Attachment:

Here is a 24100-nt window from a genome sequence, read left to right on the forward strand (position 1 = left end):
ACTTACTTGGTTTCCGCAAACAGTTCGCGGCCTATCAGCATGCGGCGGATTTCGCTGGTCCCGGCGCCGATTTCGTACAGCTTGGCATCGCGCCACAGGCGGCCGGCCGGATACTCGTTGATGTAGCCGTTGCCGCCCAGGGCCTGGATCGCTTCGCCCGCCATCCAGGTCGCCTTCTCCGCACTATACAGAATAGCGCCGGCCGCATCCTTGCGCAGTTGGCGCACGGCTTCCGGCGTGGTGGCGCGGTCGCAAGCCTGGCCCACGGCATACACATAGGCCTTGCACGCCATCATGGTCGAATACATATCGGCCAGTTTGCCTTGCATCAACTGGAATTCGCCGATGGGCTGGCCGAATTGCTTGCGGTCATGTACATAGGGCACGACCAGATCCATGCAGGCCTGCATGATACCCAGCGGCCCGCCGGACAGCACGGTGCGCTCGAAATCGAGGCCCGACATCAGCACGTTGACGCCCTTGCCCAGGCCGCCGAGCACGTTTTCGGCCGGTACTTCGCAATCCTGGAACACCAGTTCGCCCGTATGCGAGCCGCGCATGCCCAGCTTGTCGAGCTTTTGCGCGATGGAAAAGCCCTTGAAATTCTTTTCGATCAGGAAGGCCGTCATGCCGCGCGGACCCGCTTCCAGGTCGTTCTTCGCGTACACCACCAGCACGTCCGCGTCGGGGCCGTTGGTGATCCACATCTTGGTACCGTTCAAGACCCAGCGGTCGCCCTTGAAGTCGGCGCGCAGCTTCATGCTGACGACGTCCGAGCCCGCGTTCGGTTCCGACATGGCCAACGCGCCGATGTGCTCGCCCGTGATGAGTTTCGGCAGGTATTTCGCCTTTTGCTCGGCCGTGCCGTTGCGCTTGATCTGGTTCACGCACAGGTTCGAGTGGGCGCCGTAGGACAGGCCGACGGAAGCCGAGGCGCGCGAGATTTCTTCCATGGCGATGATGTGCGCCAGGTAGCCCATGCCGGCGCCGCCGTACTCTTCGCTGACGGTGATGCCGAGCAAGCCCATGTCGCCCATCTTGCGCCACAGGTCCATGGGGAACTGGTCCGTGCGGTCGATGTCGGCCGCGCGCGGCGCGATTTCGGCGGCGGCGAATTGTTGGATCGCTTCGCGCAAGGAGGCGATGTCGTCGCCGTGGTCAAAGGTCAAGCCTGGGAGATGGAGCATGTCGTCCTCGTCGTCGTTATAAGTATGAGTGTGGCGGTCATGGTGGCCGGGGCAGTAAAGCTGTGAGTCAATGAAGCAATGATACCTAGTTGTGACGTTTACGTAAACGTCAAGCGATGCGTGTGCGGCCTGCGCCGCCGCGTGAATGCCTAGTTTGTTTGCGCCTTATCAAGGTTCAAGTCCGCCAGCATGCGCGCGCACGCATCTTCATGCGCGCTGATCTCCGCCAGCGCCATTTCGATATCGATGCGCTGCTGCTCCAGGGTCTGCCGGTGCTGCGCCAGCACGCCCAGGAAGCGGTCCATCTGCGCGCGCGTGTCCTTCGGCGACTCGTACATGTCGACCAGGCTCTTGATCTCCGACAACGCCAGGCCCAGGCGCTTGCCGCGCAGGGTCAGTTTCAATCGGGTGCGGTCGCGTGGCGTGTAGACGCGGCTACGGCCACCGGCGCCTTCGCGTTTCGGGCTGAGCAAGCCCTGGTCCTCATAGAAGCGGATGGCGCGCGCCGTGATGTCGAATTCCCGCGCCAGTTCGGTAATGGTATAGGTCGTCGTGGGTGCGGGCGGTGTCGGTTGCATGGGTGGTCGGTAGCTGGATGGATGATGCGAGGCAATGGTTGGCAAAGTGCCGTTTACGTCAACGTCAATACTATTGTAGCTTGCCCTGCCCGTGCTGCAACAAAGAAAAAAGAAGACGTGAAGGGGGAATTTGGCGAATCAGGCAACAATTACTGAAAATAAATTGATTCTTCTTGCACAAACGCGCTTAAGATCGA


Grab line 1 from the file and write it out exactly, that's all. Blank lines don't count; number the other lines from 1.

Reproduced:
Here is a 24100-nt window from a genome sequence, read left to right on the forward strand (position 1 = left end):